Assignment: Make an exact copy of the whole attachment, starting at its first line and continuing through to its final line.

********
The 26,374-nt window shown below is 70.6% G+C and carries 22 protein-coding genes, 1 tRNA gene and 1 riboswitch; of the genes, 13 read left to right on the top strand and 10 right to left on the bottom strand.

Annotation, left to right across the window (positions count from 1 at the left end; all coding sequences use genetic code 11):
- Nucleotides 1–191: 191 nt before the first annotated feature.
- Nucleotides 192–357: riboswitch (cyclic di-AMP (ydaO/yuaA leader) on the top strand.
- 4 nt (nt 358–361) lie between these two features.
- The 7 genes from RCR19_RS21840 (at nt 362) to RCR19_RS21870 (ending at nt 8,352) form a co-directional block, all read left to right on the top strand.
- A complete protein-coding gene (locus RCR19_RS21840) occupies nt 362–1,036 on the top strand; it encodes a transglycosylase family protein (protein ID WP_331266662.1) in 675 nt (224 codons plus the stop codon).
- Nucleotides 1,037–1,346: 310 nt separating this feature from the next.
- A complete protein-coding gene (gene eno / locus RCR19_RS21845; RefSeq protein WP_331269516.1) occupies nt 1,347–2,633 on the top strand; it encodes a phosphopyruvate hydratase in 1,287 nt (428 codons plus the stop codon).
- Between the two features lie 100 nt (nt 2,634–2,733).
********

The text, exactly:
The 26,374-nt window shown below is 70.6% G+C and carries 22 protein-coding genes, 1 tRNA gene and 1 riboswitch; of the genes, 13 read left to right on the top strand and 10 right to left on the bottom strand.

Annotation, left to right across the window (positions count from 1 at the left end; all coding sequences use genetic code 11):
- Nucleotides 1–191: 191 nt before the first annotated feature.
- Nucleotides 192–357: riboswitch (cyclic di-AMP (ydaO/yuaA leader) on the top strand.
- 4 nt (nt 358–361) lie between these two features.
- The 7 genes from RCR19_RS21840 (at nt 362) to RCR19_RS21870 (ending at nt 8,352) form a co-directional block, all read left to right on the top strand.
- A complete protein-coding gene (locus RCR19_RS21840) occupies nt 362–1,036 on the top strand; it encodes a transglycosylase family protein (protein ID WP_331266662.1) in 675 nt (224 codons plus the stop codon).
- Nucleotides 1,037–1,346: 310 nt separating this feature from the next.
- A complete protein-coding gene (gene eno / locus RCR19_RS21845; RefSeq protein WP_331269516.1) occupies nt 1,347–2,633 on the top strand; it encodes a phosphopyruvate hydratase in 1,287 nt (428 codons plus the stop codon).
- Between the two features lie 100 nt (nt 2,634–2,733).